BIG names in culture and the arts have been taking sides in the independence debate. Author Alasdair Gray, singer Eddi Reader and actress Elaine C Smith are among those signed up for Yes, while Harry Potter’s creator JK Rowling, entertainer John Barrowman and fashion designer Christopher Kane are in the No camp.
They have spoken about their hopes and fears for the future of the country. But what would an independent Scotland mean for the arts and culture themselves?
As the festival city and home to the nation’s most important museums and galleries, Edinburgh has a big stake in the answer to that question.
The SNP’s Steve Cardownie, the city council’s festivals and events champion, believes independence would mean more visitors to the Capital and an even bigger platform for Edinburgh’s cultural contribution.
“People would want to visit this newly independent country,” he says. “There will be a genuine interest.”
And he believes Edinburgh’s festivals would be a key part of an independent Scotland’s cultural credentials.
He says: “Any new country would want to establish itself on the world map and build up its own brand.
“One of our strongest suits is the festivals we put on here in Edinburgh, which are internationally renowned and draw people from all over the world, not only to attend but also to perform.
“It would be a golden opportunity for an independent country to let people see it embraces all cultures and creeds and looks outward, not inward.”
And despite troubled economic times, the festivals are flourishing.
“We have just had the most successful festival period ever,” says Councillor Cardownie.
“It’s one of the main economic drivers in the city and has a spin-off for the whole of Scotland.
“I’m sure any government of a newly independent country will want to polish this particular jewel in the crown.”
However, not everyone sees the prospects for the arts under independence in such a positive light.
Norma Austin Hart, Labour spokeswoman for arts and culture on the city council, says: “Almost everything to do with the arts and culture is already devolved so the questions about support for the arts are to do with what the different parties put in their manifestos for the next election.
“That said, when it comes to the Heritage Lottery Fund last year we in Scotland got 20 per cent of all allocations although we only have 8.5 per cent of the population.
“There is no way we could hope to replicate that in an independent Scotland. That’s a major source of investment that would be lost.”
And she is sceptical about a Yes vote delivering a boost for Edinburgh’s festivals.
“The festivals are not successful because they are Scottish, but because they offer the best arts and culture in the world.
“My fear would be if we start to concentrate on their Scottishness we become parochial and inward-looking instead of global and outward-looking.”
James Holloway, former director of the Scottish National Portrait Gallery, is also against independence. “Scotland has an extraordinary wealth of great works of art in public ownership,” he says. “Independence won’t change that, but it must surely make adding to those collections much harder.”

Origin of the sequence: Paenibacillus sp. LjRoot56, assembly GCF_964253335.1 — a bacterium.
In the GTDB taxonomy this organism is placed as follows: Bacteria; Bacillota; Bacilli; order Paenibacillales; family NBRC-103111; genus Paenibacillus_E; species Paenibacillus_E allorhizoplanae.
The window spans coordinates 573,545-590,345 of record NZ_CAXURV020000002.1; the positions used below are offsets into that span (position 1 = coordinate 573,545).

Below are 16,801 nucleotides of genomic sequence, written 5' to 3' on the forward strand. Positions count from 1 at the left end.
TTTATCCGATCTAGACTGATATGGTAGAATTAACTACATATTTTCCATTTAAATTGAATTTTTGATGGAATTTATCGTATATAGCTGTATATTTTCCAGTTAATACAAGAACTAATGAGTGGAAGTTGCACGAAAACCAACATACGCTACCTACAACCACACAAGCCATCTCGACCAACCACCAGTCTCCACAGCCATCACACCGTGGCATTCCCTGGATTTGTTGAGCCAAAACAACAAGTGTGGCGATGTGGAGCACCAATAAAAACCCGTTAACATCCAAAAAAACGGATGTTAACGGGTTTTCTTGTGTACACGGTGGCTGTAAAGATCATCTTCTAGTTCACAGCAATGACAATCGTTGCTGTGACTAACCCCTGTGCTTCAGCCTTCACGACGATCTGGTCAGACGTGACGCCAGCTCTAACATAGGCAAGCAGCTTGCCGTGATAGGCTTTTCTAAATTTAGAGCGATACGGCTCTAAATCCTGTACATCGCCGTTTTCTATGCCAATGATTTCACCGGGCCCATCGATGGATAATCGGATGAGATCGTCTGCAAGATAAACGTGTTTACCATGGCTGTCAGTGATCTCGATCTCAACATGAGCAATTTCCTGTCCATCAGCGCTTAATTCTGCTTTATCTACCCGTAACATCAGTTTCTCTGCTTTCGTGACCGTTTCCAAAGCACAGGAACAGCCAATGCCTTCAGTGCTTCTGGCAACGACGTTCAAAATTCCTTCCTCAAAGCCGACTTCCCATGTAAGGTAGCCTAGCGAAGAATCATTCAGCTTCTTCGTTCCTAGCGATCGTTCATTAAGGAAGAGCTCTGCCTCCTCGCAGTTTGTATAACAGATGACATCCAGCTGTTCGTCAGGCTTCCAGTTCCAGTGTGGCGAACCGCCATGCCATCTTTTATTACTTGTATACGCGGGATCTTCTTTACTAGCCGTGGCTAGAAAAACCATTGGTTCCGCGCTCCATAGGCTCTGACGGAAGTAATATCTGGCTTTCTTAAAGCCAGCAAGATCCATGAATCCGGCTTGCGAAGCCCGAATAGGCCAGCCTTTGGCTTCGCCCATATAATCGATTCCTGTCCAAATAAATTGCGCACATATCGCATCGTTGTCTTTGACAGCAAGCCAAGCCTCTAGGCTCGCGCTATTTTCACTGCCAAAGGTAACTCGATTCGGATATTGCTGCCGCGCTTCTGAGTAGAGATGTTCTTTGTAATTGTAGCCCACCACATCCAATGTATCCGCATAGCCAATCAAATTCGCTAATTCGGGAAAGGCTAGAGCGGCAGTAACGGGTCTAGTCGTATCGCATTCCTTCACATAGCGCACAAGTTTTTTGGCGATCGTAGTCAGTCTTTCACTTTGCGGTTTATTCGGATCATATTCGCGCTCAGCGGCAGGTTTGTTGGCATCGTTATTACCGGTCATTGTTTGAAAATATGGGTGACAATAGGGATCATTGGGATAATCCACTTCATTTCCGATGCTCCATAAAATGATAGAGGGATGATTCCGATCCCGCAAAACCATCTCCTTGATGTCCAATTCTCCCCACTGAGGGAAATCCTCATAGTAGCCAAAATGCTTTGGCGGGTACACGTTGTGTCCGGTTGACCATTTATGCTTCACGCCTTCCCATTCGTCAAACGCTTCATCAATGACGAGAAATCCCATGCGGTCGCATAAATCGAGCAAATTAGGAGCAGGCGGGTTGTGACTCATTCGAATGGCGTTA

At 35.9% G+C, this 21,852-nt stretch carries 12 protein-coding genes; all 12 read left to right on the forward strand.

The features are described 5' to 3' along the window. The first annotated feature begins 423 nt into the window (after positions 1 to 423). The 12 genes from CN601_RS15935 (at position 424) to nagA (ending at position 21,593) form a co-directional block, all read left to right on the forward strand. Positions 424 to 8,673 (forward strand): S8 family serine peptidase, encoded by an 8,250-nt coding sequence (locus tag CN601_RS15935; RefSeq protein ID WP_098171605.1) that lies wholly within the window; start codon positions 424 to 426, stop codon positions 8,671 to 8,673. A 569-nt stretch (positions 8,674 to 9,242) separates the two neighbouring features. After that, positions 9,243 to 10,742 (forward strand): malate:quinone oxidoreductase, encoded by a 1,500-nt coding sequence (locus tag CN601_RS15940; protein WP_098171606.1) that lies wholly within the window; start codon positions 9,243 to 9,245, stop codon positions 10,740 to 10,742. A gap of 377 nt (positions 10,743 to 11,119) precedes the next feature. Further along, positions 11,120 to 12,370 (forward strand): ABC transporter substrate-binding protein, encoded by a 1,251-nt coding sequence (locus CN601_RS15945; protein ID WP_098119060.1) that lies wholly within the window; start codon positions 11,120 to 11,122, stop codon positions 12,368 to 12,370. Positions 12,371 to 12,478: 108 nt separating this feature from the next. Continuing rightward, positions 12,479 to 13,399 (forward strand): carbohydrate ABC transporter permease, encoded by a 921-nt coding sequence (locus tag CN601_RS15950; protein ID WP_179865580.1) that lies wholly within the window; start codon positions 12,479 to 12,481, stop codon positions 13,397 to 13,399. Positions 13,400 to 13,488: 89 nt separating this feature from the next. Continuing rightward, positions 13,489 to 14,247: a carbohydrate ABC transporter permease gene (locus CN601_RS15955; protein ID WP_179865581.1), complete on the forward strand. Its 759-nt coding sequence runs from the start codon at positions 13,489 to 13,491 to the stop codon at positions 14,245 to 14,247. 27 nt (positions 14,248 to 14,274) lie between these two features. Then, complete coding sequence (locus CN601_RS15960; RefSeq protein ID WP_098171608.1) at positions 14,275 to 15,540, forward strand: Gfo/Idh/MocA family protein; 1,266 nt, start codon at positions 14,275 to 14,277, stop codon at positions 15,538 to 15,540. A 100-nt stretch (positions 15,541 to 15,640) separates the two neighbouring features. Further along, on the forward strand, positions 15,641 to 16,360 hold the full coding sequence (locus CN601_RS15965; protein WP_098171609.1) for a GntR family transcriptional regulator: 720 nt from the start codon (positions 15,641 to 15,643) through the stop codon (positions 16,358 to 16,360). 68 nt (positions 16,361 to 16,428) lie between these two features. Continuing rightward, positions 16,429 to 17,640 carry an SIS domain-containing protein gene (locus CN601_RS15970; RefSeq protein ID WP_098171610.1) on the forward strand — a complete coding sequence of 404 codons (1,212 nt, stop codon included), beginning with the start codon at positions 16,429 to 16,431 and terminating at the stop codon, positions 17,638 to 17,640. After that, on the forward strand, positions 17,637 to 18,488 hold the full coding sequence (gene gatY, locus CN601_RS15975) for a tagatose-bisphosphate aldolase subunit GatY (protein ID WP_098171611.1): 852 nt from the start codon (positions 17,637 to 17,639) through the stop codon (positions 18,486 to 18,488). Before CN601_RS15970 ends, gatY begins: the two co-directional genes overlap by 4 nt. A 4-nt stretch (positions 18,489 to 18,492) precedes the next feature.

He says art purchases are heavily dependent on the generosity of an independent charity, the Art Fund, and last year Scotland got 15 per cent of its donations. But he asks: “Will the Art Fund continue to give grants to Scotland if the country elects to leave the United Kingdom? Why should it continue to support the collections of a foreign country?”
Other senior cultural figures argue the close link between tourism and museums and galleries and their importance in growing the Scottish economy is enough to suggest any future independent government would prioritise funds for these institutions. The SNP’s independence White Paper describes public funding of the arts as “a fundamental good” and adds: “Independence will provide the opportunity to take this to new heights”.
Edinburgh-based painter Callum Innes, who was shortlisted for the 1995 Turner Prize won by Damien Hirst, says he is proud to be Scottish, but believes the independence cause is built too much on a rhetoric and culture – including woad-painted marchers – which Scotland should have left behind. “I’m independent of thought – I think all artists are,” he says. “But one of the things that bothers me is the rhetoric and the painted faces.
“I think devolution is a great thing and we should probably head towards devo-max.
“But we are the country of the Enlightenment, then we suddenly go back to a culture of waving banners and painted faces – that’s not what Scotland is about.
“There’s Tartan Week in New York every year and all right it’s a bit of publicity, but it’s Victorian publicity.”
Mr Innes says Scotland punches above its weight in the arts. “Per head, we have more international artists than down south. I’m a Scottish artist and I’m proud of it. I travel the world and people love talking about Scotland.
“If I’m abroad and people say ‘You come from England’ I always correct them.
“But I still live and work in Britain. I think the union brings many benefits.
“When the world is fragmenting and countries are shouting about nationalism, I feel independence is not the right thing to be doing.”